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A man who opened up about having a brain tumour while on First Dates is now hoping to raise awareness of brain tumours and is encouraging others who have been diagnosed to speak out to help cut the stigma.
Adam Carroll was a massive hit with viewers when he was matched with Leena and spoke to her about having to undergo two operations on his brain in a week following his diagnosis, the Mirror reports.
His horrifying ordeal began in June last year, while he was on a work trip to New York. He says he was chatting to someone when he felt a pressure in his head before collapsing. When he woke up he was surrounded by paramedics who rushed him to hospital and have him a brain scan.
He was then given the devastating news that he had a tumour and that doctors needed to perform a biopsy straight away. The biopsy revealed he had grade 3 (cancerous) glioma.
Just five days later, he was operated on again, when surgeons managed to successfully remove 95 percent of the tumour. He was allowed to fly home 10 days later, where his treatment continued at University College Hospital in London.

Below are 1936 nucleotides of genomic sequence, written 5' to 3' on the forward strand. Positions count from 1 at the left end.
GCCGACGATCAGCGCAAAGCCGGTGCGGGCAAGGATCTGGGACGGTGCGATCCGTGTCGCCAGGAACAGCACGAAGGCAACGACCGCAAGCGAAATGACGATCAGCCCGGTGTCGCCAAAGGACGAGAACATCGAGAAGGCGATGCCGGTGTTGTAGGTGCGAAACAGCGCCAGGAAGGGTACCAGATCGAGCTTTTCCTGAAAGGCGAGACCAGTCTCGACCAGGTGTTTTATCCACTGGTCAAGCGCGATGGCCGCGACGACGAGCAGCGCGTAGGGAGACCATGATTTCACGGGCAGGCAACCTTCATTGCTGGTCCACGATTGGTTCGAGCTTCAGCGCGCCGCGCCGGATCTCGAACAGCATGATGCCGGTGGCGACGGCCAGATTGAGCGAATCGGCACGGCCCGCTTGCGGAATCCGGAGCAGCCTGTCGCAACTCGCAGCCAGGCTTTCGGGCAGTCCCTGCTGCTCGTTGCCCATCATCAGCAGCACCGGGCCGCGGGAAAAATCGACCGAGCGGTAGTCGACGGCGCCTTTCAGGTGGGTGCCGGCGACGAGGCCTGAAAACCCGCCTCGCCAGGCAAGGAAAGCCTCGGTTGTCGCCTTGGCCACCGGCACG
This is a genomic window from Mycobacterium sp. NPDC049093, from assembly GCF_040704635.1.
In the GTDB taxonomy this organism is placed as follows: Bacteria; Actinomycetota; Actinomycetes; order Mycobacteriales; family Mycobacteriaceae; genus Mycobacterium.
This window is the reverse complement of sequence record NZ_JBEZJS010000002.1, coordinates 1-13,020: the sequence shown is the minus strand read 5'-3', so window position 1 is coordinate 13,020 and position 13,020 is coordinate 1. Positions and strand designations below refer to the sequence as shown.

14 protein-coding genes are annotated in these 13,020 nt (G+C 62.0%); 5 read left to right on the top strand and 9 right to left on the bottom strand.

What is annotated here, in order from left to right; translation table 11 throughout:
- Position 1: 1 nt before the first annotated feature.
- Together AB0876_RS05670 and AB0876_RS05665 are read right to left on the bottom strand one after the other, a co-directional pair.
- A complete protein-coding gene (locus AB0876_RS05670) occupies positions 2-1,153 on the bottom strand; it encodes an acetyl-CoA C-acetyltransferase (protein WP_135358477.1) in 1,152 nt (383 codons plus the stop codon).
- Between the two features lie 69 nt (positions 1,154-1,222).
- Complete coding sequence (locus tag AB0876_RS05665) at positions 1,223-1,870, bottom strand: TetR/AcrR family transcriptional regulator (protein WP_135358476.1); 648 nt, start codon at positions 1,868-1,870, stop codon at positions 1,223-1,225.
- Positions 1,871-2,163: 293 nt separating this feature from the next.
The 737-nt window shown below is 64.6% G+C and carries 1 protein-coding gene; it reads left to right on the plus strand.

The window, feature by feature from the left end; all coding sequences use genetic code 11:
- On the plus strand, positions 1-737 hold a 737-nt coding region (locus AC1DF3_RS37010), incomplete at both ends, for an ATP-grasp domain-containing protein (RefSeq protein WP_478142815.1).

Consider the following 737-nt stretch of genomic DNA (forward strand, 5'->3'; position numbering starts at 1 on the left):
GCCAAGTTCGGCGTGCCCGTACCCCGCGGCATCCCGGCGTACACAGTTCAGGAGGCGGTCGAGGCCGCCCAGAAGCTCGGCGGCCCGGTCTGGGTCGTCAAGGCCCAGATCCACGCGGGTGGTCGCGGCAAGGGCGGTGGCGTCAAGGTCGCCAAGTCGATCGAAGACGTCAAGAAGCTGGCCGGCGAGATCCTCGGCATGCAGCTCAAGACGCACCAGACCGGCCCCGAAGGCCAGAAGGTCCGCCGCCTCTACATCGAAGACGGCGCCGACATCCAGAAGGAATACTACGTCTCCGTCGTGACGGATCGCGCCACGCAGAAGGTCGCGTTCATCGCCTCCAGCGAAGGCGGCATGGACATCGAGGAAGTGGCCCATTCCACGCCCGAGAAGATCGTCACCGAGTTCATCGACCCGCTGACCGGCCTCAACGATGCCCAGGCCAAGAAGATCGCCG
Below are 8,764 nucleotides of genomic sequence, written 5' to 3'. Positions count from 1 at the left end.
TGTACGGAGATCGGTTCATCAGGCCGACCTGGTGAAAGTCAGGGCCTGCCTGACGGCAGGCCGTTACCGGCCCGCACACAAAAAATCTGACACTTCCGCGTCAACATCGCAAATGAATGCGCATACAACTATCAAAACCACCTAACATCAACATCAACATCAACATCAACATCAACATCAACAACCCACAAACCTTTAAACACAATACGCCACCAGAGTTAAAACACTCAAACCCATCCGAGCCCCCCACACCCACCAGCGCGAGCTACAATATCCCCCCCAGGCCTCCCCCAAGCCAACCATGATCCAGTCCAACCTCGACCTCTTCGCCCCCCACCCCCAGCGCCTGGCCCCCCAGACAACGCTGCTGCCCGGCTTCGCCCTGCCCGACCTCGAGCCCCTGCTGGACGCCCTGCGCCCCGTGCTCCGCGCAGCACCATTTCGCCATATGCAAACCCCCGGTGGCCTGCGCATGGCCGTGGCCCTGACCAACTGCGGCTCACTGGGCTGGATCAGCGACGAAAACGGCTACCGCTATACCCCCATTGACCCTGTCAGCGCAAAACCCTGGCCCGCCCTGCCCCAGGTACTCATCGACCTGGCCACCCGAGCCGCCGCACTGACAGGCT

He had a gruelling six weeks of daily radiotherapy; he was also placed on a year-long course of chemotherapy tablets which he will have to take until October this year.
Adam had viewers in tears when he revealed details of his tumour to Leena, who opened up to him about a cancer scare she had had, too.
However, he has since revealed to the Mirror that although the pair got on well, they have decided to just stay pals. But he's not given up on finding love, adding: "Being told you've got a brain tumour is a reality check and makes you think what you really want out of life.
"I was a bit of a Jack-the-lad, out most nights clubbing and drinking. Now I want to find a girlfriend, settle down, have kids - all the normal stuff."
In the meantime, he has taken up running. He ran the Hackney Half Marathon yesterday, raising money for a number of cancer charities - including The Brain Tumour Charity.
He said: "Sometimes it feels like a stigma to have a brain tumour as people can be afraid of how it will affect your work and relationships," said Adam, who lives in Enfield, north London.
"But I think it's important to talk about it - to safeguard your mental health - as you can get so bogged down in your worries about your diagnosis.
"Now I want to help The Brain Tumour Charity raise awareness about brain tumours - and I'm determined to make the most of every minute of my life."
Following months of treatment, Adam added: "My last scan was in February and my consultant said he couldn't have been happier with the results.
"It showed up something tiny, which may be a blood vessel. But it's very much a waiting game from scan to scan."
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